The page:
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Good Light for vital and healthy environments

Recently, I wrote a blog post for the Daylight Academy about the importance of good light in buildings for well-being and health of the users. Good light has been defined by our Group as daylight or electric light with comparable positive influence on our biological clock. This makes you sleep better, more fit during daytime and gives you a better mood. Especially important during the #covid19 pandemic now so many people spend their lives at #homeoffice. See also:

Good indoor environments contribute to health and well-being. But why is light

indoors still “biological darkness”? People believe that light is good when you can see properly. No one realizes however, that good light is also crucial for our bodies to function well.

Worldwide people spend more than 90% of their lives indoors, in schools, offices, factories, hospitals, care homes, shops, homes etc. because they have indoor jobs or activities. In all these places the light is usually good enough to see, but it is too weak to have a positive influence on our biological clocks.

Good light indoors is the forgotten factor that can create a quantum leap in the improvement of well-being of people. Installing good light is a very cost effective and sustainable way to make indoor environments healthier and more attractive for people.

In 2002, specific photosensitive cells in the retina (ipRGCs) of the human eye were discovered which have a direct connection to the brain centres which regulate the biological clock and mood. These cells look like “spheres” and are only effectively triggered at higher light levels than photoreceptors used for vision, te rods and cones. The intensity of the light must be at least five times higher to have a positive influence on your brain and body.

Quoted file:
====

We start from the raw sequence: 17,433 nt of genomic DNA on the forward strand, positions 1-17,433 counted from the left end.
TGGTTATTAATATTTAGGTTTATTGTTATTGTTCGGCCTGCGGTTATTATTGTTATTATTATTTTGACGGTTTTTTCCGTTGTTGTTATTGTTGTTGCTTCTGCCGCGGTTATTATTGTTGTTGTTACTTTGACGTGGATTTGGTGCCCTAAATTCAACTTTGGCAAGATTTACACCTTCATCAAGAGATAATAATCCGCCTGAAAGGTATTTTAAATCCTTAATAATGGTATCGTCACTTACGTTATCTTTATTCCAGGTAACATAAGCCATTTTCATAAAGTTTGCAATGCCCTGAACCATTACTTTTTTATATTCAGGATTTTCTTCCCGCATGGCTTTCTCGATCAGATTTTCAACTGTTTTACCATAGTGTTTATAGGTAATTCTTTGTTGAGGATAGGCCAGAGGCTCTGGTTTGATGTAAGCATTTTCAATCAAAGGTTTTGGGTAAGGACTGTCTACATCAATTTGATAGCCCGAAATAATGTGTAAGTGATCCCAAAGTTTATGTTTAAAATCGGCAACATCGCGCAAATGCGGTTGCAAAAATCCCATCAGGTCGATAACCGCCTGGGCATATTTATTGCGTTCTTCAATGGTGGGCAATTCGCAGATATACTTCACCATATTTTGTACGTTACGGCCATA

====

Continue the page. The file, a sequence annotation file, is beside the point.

Current indoor light levels are designed for visual tasks by the cones and rods in the retina. While the high light levels necessary for supporting our brain and our body seem unnaturally high indoors, we must realize that mankind has the biology of an outdoor diurnal mammal. The light level outdoors during daytime is ten to one hundred times more intense than indoors. Therefore, the current light levels indoors are darkness from a biological point of view: “biological darkness”.

Because we live in biological darkness the whole day, our internal biological clock is not well synchronised with the real time. The consequence is that the duration and quality of our sleep at night is not as good as it should be. Good sleep has an enormous positive influence on performance during daytime. Low quality sleep results in feeling sleepier during daytime, feeling less able to concentrate, less creative, and less alert. It also influences our mood. We often develop depressed feelings. An effective way to synchronize our personal biological clock is to spend a couple of hours outdoors every day, especially in the morning. For most of us who stay indoors all day, the alternative is a well-lighted environment indoors which supports our visual needs as well as our well-being. We call this “good light”. Good light is daylight or electric light with the same positive effects on brain and body. Important is to provide the right light at the right moment of the day. The best way to realize this is by allowing daylight into a building. However, the intensity and thus the positive effect of daylight decreases rapidly when the distance to the windows increases. The lack of intense daylight in those places in homes and buildings must be compensated by electric light that mimics the positive effects of daylight.

Good light is an easy way to improve the well-being and health of more than six billion people living daily in biological darkness! Good light is the most underrated factor to improve well-being in buildings. If you want to learn more, please contact the Good Light Group.

Jan Denneman

Chair Good Light Group



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